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Cerberus, Oaktree and JC Flowers shortlisted for Yes Bank’s planned ARC

Cerberus is said to be the frontrunner. Process advisor EY had indicated that applicants ready to infuse Rs 1,500-2,000 crore would be given preference

October 12, 2021 / 11:14 AM IST
Representative Image (Source: ShutterStock)

Representative Image (Source: ShutterStock)

Alternative investment management firm Oaktree Capital Management, private equity (PE) fund Cerberus Capital Management and JC Flowers & Co. have been shortlisted to be the equity partner for Yes Bank’s proposed asset reconstruction company (ARC), two people familiar with the development said.

The three US firms are among 12 that submitted expressions of interest to Yes Bank’s process advisor EY by August 31. EY selected the three entities based on their indicative plans for the structure of the proposed ARC, the people said.

Cerberus Capital is the frontrunner, followed by Oaktree, a third person said. JC Flowers already has an operational ARC in India – JC Flowers ARC – in a joint venture (JV) with Eight Capital.

Oaktree declined to comment on the matter. Yes Bank, Cerberus and JC Flowers did not immediately respond to queries seeking comment.

EY had indicated that applicants willing to infuse capital of Rs 1,500-2,000 crore would be given preference, according to the two people.

Close

EY is in the process of inviting binding bids from the three shortlisted applicants and will identify a partner after negotiating the terms of agreement. Following this, the proposal will be placed before the board of Yes Bank for approval, the people said.

Brookfield Asset Management, Ares SSG Capital, Varde Partners, CarVal Investors, Avenue Asia Group, Bain Capital’s India Resurgent Fund, Apollo Global Management, Rohatyn Group and Silver Point Capital were among the 12 applicants, Mint reported on September 2.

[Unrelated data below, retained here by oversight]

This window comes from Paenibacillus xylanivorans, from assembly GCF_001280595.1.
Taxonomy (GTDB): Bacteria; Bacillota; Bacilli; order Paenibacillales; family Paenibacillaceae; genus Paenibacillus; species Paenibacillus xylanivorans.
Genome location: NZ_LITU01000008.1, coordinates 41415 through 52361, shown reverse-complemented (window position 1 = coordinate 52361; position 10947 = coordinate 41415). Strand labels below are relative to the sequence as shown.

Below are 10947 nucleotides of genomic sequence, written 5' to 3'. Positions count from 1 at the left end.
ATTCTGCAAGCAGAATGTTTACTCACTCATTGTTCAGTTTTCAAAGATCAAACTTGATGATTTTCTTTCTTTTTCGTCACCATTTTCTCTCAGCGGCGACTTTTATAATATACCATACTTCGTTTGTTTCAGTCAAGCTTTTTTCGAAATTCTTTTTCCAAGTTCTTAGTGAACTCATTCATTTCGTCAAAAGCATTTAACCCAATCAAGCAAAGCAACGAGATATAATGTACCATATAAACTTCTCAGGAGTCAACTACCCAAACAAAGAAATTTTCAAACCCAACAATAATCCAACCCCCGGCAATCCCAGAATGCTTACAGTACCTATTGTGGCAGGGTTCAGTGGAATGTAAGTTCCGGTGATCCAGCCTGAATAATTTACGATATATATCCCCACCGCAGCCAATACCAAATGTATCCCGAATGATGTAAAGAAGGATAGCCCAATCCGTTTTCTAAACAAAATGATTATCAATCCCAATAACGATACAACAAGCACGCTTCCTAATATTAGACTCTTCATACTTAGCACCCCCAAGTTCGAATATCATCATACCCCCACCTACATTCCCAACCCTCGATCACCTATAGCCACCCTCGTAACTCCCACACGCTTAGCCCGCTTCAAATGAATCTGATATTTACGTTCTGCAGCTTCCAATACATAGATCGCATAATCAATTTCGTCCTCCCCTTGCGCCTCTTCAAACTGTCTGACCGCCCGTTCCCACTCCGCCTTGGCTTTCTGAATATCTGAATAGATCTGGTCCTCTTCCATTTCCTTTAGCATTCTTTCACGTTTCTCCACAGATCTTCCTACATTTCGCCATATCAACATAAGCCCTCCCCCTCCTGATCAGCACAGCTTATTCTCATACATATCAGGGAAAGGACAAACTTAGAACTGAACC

The transfer of Yes Bank’s distressed portfolio to the proposed ARC will boost the listed lender’s valuation and enable it to attract growth capital and free the workforce to source new business, according to a banking analyst. The Rana Kapoor-promoted bank was bailed out after State Bank of India and private lenders infused Rs 10,000 crore as capital in March 2020 to keep it afloat.

Conflict of interest

The Reserve Bank of India (RBI) had initially rejected Yes Bank’s application to start an ARC, citing conflict of interest, according to a Mint report in March 2021.

“There are 28 operational ARCs in India and Yes Bank can sell its non-performing assets (NPAs) to any of them. Why should they need a separate ARC to warehouse their NPAs?” asked a senior central bank official who did not want to be identified.

Following the RBI’s rejection, Yes Bank tweaked the structure of the proposed ARC and offered to become a minority shareholder in the entity to overcome the regulatory hurdle.

Under the new plan, Yes Bank would own a 20 percent stake and its foreign partner would hold 80 percent in the ARC, the first person said. As the majority shareholder, the foreign partner would be the sponsor and apply for an ARC licence, the person said.

Yes Bank will sell about Rs 50,000 crore of its stressed loan portfolio to the ARC on a 15:85 basis. The ARC will pay 15 percent of the transaction value as cash and issue security receipts for the remainder, with their redemption linked to recoveries, the first person said.

The Rs 50,000 crore loan portfolio includes a chunk of written-off assets for which the bank has made full provisions, the first person said.

Yes Bank will sell the loans to the proposed ARC only after holding an open auction and inviting bids from other ARCs, as stipulated by the RBI guidelines on the sale of distressed loans by banks.

EY has also stated that Akash Suri, group president and national head of asset reconstruction and management at Yes Bank, has been identified as the CEO candidate for the proposed ARC and that the bank will not pay any management fee to the ARC, said the third person.

Although Suri’s appointment can only be proposed by the board of the proposed ARC, it will be subject to the RBI’s approval. Most ARCs charge banks 1-1.5 percent of the loan sold until they fully recover or write off the loan.

Yes Bank’s gross NPAs stood at Rs 28,506 crore at the end of June and after provisions, the net NPAs were Rs 9,455 crore.

When the RBI superseded Yes Bank in early March last year, it was saddled with loans to the Anil Dhirubhai Ambani Group, Essel Group, Dewan Housing Finance Corporation and Infrastructure Leasing and Financial Services, among others, that had turned sour, the Economic Times reported on March 11, 2020.
Sangita Mehta

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